Shivakantjha.org - 'In a Nutshell' - 13: Corporate Crookery, Legal Conundrum & Moral Trough
'In a Nutshell' - 13
In the Vodafone Context
Corporate Crookery, Legal Conundrum & Moral Trough
By Shiva Kant Jha
April 16, 2012
The Nazis had brought the technique of propaganda to the point of horrific excellence in order to hide and smother truth, and to advance their agenda now dumped into the dustbin we call history. But the MNCs and their mentors have not only outshone Hitler and Mussolini in their imperial necromancy, they have beaten Mephistopheles, who, with his pressure, persuasion, allurement and studied deception, had deluded Dr. Faustus to sell his soul to Satan for some worldly gains as this financial wizard of the ancient times believed that nothing mattered more than power and wealth conjointly facilitating to see the most beauteous Helen of Troy in his amorous vision. No better metaphor to express the lust and greed of the present-day crazy homo economicus can be found than in the story of Faustus.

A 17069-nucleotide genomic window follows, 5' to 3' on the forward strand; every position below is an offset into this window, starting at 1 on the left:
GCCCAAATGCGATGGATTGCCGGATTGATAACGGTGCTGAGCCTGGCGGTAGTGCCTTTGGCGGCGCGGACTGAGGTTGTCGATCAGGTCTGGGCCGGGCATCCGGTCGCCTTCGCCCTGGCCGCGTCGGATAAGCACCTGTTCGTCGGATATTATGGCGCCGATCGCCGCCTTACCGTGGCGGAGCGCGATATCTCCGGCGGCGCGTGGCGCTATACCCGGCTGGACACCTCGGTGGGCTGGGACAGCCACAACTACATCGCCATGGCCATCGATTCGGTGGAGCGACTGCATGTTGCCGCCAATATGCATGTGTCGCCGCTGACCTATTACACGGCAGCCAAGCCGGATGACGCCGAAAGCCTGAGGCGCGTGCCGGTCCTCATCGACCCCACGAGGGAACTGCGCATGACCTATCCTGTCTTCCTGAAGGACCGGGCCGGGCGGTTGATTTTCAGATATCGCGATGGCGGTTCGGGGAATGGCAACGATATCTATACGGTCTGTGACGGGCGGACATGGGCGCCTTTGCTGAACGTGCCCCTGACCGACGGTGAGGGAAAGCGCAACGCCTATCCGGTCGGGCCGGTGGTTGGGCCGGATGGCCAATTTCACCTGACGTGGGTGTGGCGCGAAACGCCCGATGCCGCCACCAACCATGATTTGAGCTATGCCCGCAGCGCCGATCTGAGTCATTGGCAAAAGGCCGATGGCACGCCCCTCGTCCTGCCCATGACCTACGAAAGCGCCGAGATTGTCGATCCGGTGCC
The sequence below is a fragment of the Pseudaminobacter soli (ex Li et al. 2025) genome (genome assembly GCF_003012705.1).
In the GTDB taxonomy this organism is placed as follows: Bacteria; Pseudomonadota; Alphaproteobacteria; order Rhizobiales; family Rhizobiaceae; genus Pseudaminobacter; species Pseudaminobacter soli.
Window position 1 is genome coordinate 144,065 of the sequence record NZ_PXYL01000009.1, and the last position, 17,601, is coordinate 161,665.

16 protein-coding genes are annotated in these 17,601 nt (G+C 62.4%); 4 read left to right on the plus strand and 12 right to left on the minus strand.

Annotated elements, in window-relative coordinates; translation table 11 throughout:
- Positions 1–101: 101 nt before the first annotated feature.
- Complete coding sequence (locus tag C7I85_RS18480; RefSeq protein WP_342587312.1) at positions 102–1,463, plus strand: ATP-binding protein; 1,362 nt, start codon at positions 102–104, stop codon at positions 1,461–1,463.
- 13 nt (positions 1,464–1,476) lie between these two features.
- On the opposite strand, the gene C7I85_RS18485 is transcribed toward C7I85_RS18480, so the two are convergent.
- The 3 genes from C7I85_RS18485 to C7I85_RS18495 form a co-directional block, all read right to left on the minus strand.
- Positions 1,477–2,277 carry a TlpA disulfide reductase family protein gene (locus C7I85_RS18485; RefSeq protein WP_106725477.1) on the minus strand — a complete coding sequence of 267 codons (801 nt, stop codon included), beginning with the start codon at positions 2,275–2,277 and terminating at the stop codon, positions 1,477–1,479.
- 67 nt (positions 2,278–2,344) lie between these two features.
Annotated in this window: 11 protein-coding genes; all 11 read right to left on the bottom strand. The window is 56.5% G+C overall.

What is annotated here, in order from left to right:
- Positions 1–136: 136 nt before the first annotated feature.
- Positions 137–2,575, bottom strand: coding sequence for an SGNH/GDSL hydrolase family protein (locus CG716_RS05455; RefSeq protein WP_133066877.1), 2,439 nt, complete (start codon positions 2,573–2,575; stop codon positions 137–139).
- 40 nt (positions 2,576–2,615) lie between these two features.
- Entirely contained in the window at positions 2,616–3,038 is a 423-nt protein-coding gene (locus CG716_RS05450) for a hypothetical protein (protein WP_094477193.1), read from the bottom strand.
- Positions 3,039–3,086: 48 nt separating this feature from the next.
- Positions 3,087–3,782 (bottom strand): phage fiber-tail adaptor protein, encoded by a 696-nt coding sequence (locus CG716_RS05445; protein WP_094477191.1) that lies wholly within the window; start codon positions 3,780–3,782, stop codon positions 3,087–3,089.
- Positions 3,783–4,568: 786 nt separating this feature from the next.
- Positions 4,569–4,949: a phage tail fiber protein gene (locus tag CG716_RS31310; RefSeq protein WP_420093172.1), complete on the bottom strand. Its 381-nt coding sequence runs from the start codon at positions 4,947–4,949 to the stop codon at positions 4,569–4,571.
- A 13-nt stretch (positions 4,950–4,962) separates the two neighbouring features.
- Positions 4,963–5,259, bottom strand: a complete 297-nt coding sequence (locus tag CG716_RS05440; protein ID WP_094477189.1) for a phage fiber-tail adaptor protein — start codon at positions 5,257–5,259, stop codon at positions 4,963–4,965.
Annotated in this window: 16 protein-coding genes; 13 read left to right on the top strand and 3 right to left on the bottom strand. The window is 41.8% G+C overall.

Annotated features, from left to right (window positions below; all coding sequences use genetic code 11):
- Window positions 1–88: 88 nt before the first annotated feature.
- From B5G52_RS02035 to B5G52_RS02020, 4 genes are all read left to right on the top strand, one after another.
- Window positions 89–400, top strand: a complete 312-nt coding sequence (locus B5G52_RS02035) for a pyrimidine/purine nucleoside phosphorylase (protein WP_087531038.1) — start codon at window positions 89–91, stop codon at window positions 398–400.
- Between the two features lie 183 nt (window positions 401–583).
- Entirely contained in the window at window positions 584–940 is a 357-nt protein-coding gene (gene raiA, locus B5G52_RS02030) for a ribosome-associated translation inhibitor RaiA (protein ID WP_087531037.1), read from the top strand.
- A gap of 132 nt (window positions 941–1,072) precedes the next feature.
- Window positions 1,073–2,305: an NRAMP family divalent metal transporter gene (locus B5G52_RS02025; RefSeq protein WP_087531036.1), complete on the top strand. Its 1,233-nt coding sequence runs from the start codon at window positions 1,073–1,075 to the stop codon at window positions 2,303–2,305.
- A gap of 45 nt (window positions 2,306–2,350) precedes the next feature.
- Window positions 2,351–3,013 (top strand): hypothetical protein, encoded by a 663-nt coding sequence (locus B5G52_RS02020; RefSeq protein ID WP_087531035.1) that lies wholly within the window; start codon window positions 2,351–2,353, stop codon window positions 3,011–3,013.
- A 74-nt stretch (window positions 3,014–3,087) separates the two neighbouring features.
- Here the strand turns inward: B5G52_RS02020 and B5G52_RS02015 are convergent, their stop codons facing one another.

After our Supreme Court's decision in the Vodafone Case, there is a deafening noise that if that decision, under which Vodafone received, in my assessment unjust enrichment, is ever undone through a legislative act of our democratic Parliament, our India would go down, as one of the financial wizards of a global firm had told me once, into the gutters, and the Indians would rue their destiny for long. The corporate imperium keeps on admonishing us in high decibels against the proposed changes in the Bill now before Parliament. It is most shocking that the hired intellectuals and the captive press keep ceaselessly encoring this thesis, spun with greed and deception, with ruthless intensity as if they are the Huns of our times.